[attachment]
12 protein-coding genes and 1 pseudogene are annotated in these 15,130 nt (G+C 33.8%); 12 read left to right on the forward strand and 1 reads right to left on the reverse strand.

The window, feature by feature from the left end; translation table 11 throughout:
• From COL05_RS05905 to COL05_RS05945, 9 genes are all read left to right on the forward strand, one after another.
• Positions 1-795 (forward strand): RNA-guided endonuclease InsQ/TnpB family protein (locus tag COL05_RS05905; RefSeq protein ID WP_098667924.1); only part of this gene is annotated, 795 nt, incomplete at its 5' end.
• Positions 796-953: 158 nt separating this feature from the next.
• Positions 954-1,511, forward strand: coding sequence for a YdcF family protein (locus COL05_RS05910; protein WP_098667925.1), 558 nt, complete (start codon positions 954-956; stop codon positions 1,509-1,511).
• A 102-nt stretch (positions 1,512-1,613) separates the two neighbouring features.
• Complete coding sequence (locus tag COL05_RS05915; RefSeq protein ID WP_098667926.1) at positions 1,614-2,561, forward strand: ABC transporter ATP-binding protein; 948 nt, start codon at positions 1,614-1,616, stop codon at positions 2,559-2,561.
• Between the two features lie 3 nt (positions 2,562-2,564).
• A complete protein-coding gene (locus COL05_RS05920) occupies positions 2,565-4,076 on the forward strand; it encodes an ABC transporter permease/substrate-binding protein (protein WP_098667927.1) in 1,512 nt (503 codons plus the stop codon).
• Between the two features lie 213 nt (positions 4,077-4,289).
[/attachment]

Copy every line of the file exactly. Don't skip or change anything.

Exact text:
12 protein-coding genes and 1 pseudogene are annotated in these 15,130 nt (G+C 33.8%); 12 read left to right on the forward strand and 1 reads right to left on the reverse strand.

The window, feature by feature from the left end; translation table 11 throughout:
• From COL05_RS05905 to COL05_RS05945, 9 genes are all read left to right on the forward strand, one after another.
• Positions 1-795 (forward strand): RNA-guided endonuclease InsQ/TnpB family protein (locus tag COL05_RS05905; RefSeq protein ID WP_098667924.1); only part of this gene is annotated, 795 nt, incomplete at its 5' end.
• Positions 796-953: 158 nt separating this feature from the next.
• Positions 954-1,511, forward strand: coding sequence for a YdcF family protein (locus COL05_RS05910; protein WP_098667925.1), 558 nt, complete (start codon positions 954-956; stop codon positions 1,509-1,511).
• A 102-nt stretch (positions 1,512-1,613) separates the two neighbouring features.
• Complete coding sequence (locus tag COL05_RS05915; RefSeq protein ID WP_098667926.1) at positions 1,614-2,561, forward strand: ABC transporter ATP-binding protein; 948 nt, start codon at positions 1,614-1,616, stop codon at positions 2,559-2,561.
• Between the two features lie 3 nt (positions 2,562-2,564).
• A complete protein-coding gene (locus COL05_RS05920) occupies positions 2,565-4,076 on the forward strand; it encodes an ABC transporter permease/substrate-binding protein (protein WP_098667927.1) in 1,512 nt (503 codons plus the stop codon).
• Between the two features lie 213 nt (positions 4,077-4,289).